Efficacy of dietary pantothenic acid as an economic modifier of body composition in pigs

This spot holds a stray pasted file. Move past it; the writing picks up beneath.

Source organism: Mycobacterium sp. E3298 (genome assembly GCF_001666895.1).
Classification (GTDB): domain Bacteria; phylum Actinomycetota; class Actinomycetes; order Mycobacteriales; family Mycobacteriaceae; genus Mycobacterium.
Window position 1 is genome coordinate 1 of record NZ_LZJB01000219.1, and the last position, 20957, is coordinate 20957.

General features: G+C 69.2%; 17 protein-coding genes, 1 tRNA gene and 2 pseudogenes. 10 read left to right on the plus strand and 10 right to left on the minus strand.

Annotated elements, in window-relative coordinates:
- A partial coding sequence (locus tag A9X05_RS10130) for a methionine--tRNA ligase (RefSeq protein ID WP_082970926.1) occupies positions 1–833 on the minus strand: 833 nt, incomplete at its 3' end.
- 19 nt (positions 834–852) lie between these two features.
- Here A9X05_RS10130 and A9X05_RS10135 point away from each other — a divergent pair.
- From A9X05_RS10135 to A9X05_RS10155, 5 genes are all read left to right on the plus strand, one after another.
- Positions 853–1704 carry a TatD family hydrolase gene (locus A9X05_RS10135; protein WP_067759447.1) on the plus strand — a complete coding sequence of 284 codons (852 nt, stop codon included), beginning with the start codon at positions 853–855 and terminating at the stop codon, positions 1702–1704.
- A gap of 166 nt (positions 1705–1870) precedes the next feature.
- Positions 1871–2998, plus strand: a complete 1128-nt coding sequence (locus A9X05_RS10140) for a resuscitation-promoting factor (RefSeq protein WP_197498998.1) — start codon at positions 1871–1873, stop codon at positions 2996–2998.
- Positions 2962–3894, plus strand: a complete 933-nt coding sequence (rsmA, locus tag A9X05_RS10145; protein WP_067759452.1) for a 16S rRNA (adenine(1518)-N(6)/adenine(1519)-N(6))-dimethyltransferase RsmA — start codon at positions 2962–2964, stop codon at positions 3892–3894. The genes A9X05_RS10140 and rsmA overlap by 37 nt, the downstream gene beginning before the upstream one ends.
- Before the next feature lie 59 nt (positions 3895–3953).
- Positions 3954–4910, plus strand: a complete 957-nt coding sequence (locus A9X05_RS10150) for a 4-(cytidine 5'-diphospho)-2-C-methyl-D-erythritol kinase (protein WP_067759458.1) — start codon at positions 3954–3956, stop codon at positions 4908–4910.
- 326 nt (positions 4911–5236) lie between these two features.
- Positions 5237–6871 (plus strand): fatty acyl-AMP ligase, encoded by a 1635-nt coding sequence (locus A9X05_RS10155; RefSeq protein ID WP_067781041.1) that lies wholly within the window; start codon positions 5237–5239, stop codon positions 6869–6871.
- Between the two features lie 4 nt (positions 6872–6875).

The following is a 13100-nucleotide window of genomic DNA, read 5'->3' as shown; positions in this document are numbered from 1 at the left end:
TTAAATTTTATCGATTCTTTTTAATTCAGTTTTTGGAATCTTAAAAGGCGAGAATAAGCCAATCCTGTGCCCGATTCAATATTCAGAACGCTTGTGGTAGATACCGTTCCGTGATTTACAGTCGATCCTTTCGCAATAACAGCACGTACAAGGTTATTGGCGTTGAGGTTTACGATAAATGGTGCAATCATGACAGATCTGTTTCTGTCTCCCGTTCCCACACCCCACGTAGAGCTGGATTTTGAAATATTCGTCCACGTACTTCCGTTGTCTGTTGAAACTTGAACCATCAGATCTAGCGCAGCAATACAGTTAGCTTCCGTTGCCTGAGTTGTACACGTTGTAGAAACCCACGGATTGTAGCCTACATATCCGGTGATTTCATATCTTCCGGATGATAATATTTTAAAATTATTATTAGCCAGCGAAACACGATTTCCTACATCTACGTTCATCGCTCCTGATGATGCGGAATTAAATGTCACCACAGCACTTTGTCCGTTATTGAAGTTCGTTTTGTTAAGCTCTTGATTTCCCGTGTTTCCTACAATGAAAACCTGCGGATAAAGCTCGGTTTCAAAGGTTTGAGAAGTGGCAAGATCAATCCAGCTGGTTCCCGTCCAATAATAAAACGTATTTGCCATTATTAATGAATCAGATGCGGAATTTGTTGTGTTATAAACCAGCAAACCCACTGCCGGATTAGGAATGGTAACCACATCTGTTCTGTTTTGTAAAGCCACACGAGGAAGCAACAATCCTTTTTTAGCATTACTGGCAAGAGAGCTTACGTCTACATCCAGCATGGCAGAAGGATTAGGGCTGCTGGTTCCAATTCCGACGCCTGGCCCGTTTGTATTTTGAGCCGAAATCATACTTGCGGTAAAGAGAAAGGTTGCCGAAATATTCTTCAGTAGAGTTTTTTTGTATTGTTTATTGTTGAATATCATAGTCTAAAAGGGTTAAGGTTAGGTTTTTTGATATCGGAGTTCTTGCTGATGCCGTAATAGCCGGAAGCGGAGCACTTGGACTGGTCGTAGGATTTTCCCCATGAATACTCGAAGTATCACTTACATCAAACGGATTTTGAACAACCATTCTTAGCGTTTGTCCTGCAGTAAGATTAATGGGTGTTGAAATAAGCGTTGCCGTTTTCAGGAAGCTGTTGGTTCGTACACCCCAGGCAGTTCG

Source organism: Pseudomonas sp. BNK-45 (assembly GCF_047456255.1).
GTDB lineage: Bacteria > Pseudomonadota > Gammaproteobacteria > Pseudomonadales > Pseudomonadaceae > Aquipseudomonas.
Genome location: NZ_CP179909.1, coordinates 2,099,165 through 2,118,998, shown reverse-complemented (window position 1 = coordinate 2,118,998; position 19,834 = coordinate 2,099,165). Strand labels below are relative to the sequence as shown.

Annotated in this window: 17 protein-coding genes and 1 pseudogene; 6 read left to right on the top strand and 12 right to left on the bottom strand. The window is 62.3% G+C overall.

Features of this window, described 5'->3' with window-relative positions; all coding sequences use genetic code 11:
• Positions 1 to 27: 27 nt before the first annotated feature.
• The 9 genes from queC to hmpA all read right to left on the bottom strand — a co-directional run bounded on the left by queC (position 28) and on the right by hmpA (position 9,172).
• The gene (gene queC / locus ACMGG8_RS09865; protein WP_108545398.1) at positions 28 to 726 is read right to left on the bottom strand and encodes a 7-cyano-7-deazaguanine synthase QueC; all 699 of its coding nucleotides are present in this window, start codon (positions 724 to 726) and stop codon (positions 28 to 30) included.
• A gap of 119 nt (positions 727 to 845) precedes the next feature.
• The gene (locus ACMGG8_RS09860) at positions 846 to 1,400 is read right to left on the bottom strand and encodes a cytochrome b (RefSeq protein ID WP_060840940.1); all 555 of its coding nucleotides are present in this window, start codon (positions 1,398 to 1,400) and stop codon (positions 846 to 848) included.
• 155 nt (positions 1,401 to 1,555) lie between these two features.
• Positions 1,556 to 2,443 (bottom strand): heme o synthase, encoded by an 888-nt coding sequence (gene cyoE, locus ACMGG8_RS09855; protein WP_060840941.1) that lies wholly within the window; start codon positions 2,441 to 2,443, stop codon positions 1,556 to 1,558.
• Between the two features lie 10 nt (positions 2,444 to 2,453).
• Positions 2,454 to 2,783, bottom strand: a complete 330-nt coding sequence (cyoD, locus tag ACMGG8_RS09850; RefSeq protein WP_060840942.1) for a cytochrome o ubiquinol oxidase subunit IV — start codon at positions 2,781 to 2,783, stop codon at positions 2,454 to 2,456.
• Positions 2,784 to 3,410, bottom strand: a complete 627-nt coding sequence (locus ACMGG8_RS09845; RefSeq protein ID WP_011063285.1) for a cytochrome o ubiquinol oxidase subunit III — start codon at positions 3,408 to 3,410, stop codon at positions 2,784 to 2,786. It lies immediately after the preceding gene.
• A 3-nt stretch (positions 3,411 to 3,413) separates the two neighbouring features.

The efficacy of dietary pantothenic acid (PA) as a modifier of body composition was evaluated in pigs fed from 8 to 119 kg BW. Pigs from a high lean strain were weaned at 21 d and randomly allotted from outcome groups based on gender and weight to a basal diet (analyzed 8 ppm PA) supplemented with d-calcium pantothenate to provide 0, 15, 30, or 45 ppm added PA. Eight pens of gilts (5 pigs/pen) and eight pens of barrows were allotted to each of the four diets. The basal diet consisted of a corn-SBM-3% choice white grease mixture and contained 1.8, 1.5, 1.2, and .95% lysine for pigs fed from BW of 8 to 15, 15 to 40, 40 to 75, and 75 to 119 kg, respectively. All vitamins except PA were fortified to 600% of their estimated requirements (NRC, 1998) for each stage of growth. Dietary PA additions did not alter BW gain or G:F ratios. However, dietary additions of PA resulted in linear (P<.O1) reductions in backfat depth (16, 15, 14, 13 mm, respectively, at tenth rib off-midline; 21, 20, 19, 17 mm at last rib midline) and linear (P<.O1) increases in estimated carcass fat-free lean content (54.5, 55.5, 55.8, 56.5%) independent of gender as measured on chilled carcasses using backfat ruler and loin tracing. PA additions also resulted in linear (P<.01) reductions in backfat depth (19, 18, 17, 16 mm) and linear (P<.01) increases in estimated carcass lean content (54.0, 55.0, 55.5, 56.25%) as measured on hot carcasses using the Fat-O-Meater probe as well as CVT ultrasound (20, 19, 17, 16 mm backfat; 54.3, 54.7, 54.9, 55.6% lean). Based on these data, PA at dietary concentrations above that needed to maximize BW gain is an efficacious modifier of body lean content of pigs and the optimal concentration of dietary PA needed for modifying body composition was [greater than or equal to] 45 ppm of supplemental PA or [greater than or equal to] 50 ppm total bioavailable PA.